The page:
know your UTI

It’s an all too common scenario for more than 50 million women in the U.S. each year. You feel like you need to pass urine all day, but when you try, not much comes out. When you do urinate, it burns and smells bad, and looks cloudy, too. This frequent need to urinate lasts day and night for a couple of days, accompanied by a general feeling of pressure or tenderness in your lower belly.

Welcome to a UTI, or urinary tract infection.

“A UTI is an infection anywhere in the urinary tract,” says board certified OB/GYN Steven R. Berkman, M.D., FACOG, FACS. Parts of the urinary tract include the kidneys, ureters, which carry urine from the kidneys to the bladder, the bladder, and the urethra, a short tube that carries urine from the bladder out of your body.

What Causes UTIs?
Urinary tract infections are caused by bacteria that enter the urinary tract through activities of normal life like sexual intercourse or tampon use.  Women with diabetes or other immune suppressing health conditions have a harder time fighting infection, and a UTI can develop. Menopausal women experience a loss of estrogen, which can make UTIs more common.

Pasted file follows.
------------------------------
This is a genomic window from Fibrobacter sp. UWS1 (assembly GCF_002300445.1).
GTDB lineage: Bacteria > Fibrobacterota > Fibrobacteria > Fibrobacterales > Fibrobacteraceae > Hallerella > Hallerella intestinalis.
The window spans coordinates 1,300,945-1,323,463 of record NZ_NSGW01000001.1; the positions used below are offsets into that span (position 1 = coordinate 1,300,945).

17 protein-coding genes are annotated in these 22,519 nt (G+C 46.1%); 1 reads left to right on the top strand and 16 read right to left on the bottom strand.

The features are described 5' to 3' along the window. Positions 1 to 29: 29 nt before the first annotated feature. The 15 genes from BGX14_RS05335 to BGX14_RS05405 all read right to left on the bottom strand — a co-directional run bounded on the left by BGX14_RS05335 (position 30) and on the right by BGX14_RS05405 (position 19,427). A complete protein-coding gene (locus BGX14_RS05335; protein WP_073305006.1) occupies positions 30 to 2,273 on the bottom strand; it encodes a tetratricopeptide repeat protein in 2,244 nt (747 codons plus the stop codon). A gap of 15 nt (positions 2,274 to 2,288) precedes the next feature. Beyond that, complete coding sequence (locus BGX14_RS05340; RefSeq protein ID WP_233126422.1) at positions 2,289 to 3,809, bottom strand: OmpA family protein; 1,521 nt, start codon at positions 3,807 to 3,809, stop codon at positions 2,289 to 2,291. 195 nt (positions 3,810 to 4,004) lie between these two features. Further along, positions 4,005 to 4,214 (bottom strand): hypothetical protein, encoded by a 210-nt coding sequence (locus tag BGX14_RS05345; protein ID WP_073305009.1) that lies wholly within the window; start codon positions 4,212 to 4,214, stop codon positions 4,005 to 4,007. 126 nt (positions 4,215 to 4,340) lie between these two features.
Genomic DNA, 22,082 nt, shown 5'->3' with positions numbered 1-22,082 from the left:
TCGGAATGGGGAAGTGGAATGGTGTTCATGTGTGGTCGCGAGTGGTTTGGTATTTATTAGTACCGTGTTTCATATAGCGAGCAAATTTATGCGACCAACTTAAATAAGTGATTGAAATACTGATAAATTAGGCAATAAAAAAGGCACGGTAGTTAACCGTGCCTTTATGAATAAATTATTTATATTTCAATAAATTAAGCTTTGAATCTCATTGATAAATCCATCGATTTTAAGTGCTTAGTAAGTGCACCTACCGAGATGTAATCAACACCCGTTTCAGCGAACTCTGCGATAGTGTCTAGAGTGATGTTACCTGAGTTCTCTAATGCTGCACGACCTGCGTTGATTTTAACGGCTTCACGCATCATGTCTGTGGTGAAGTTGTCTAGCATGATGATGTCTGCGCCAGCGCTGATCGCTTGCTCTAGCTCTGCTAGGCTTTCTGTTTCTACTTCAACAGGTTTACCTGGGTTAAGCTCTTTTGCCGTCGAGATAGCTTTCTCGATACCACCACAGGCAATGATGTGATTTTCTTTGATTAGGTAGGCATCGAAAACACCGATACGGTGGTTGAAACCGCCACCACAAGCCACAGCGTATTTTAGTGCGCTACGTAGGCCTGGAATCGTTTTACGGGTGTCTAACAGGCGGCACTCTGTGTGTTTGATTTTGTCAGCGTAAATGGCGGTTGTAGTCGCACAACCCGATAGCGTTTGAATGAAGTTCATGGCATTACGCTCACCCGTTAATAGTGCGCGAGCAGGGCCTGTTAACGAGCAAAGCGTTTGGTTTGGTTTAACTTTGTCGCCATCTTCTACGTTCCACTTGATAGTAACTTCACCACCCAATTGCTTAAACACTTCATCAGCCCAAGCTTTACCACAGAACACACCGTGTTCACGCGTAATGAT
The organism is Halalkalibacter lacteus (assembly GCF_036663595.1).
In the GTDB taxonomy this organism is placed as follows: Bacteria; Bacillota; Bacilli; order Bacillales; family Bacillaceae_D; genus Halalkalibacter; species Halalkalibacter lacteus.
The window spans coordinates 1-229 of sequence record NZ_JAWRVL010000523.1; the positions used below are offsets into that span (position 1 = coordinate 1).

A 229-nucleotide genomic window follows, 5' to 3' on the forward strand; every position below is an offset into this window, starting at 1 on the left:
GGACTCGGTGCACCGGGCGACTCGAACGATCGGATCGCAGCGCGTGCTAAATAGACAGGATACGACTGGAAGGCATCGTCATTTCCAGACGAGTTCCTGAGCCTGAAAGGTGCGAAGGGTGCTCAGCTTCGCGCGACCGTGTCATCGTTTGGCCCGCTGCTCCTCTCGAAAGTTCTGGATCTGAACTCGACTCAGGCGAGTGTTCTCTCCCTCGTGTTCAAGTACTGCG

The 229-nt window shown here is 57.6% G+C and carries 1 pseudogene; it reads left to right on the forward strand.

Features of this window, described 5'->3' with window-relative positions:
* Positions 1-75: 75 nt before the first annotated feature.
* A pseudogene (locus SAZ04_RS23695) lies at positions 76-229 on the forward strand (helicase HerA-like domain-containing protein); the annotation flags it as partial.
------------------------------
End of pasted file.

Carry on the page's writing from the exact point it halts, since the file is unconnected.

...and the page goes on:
What are the Signs of a UTI?

  • A burning sensation when you urinate.
  • Feeling like you need to urinate a lot, but not much actually comes out.
  • Leaking a little urine.
  • Pressure and tenderness in the lower belly.
  • Urine that smells bad or looks cloudy.

“If you experience these symptoms plus have lower back pain, feel shaky or have a fever, feel nauseous, or see blood in your urine, call your doctor immediately,” says Dr. Berkman. “You may have a kidney infection or other serious condition.”

How is a UTI treated?
A simple urine test can confirm your condition. UTIs are usually treated with antibiotics, and women feel better in a day or two. UTIs in pregnant women can cause premature labor. Also, UTIs in pregnant women are more likely to travel to the kidneys, so see your doctor right away. Recurrent UTIs can cause lasting kidney damage. “Make sure you take all of the medication your doctor prescribes,”says Dr. Berkman, “even if you are feeling better.”

How Can I Avoid UTIs?
“About 1 in 5 women who get UTIs will get another one,” says Dr. Berkman. “There are steps you can take to prevent a UTI, but if you still have symptoms, you should see your doctor.”

“UTIs can be painful,” says Dr. Berkman, “but they are manageable and with antibiotics we can generally avoid serious health risk. Listen to your body. There’s no need to live in pain and discomfort, so call your doctor when you think you have a UTI.”